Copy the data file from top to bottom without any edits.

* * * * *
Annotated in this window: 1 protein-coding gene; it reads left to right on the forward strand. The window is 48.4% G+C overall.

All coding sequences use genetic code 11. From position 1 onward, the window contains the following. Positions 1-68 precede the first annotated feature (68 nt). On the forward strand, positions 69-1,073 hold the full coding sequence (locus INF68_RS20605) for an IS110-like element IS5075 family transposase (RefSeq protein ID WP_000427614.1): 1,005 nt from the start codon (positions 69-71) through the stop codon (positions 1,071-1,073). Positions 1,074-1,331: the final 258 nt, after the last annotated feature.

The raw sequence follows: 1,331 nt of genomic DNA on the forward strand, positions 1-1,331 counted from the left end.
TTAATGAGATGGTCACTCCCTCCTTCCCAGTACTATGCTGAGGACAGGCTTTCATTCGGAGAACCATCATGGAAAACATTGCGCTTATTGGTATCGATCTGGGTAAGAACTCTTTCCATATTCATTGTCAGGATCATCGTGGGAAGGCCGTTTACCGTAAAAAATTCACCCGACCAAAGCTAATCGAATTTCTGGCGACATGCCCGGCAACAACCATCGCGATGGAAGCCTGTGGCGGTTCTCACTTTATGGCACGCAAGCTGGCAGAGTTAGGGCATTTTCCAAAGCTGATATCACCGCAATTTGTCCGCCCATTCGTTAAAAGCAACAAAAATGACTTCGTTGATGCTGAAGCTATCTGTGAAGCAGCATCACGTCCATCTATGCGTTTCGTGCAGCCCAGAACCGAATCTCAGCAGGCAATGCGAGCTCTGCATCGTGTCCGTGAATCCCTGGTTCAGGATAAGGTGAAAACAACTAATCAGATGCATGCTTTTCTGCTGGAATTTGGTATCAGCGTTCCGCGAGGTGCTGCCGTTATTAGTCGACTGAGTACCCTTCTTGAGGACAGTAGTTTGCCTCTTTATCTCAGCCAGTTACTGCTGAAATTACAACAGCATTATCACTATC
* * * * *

Annotated in this window: 1 protein-coding gene; it reads left to right on the forward strand. The window is 48.4% G+C overall.

All coding sequences use genetic code 11. From position 1 onward, the window contains the following. Positions 1-68 precede the first annotated feature (68 nt). On the forward strand, positions 69-1,073 hold the full coding sequence (locus INF68_RS20605) for an IS110-like element IS5075 family transposase (RefSeq protein ID WP_000427614.1): 1,005 nt from the start codon (positions 69-71) through the stop codon (positions 1,071-1,073). Positions 1,074-1,331: the final 258 nt, after the last annotated feature.

The raw sequence follows: 1,331 nt of genomic DNA on the forward strand, positions 1-1,331 counted from the left end.
TTAATGAGATGGTCACTCCCTCCTTCCCAGTACTATGCTGAGGACAGGCTTTCATTCGGAGAACCATCATGGAAAACATTGCGCTTATTGGTATCGATCTGGGTAAGAACTCTTTCCATATTCATTGTCAGGATCATCGTGGGAAGGCCGTTTACCGTAAAAAATTCACCCGACCAAAGCTAATCGAATTTCTGGCGACATGCCCGGCAACAACCATCGCGATGGAAGCCTGTGGCGGTTCTCACTTTATGGCACGCAAGCTGGCAGAGTTAGGGCATTTTCCAAAGCTGATATCACCGCAATTTGTCCGCCCATTCGTTAAAAGCAACAAAAATGACTTCGTTGATGCTGAAGCTATCTGTGAAGCAGCATCACGTCCATCTATGCGTTTCGTGCAGCCCAGAACCGAATCTCAGCAGGCAATGCGAGCTCTGCATCGTGTCCGTGAATCCCTGGTTCAGGATAAGGTGAAAACAACTAATCAGATGCATGCTTTTCTGCTGGAATTTGGTATCAGCGTTCCGCGAGGTGCTGCCGTTATTAGTCGACTGAGTACCCTTCTTGAGGACAGTAGTTTGCCTCTTTATCTCAGCCAGTTACTGCTGAAATTACAACAGCATTATCACTATC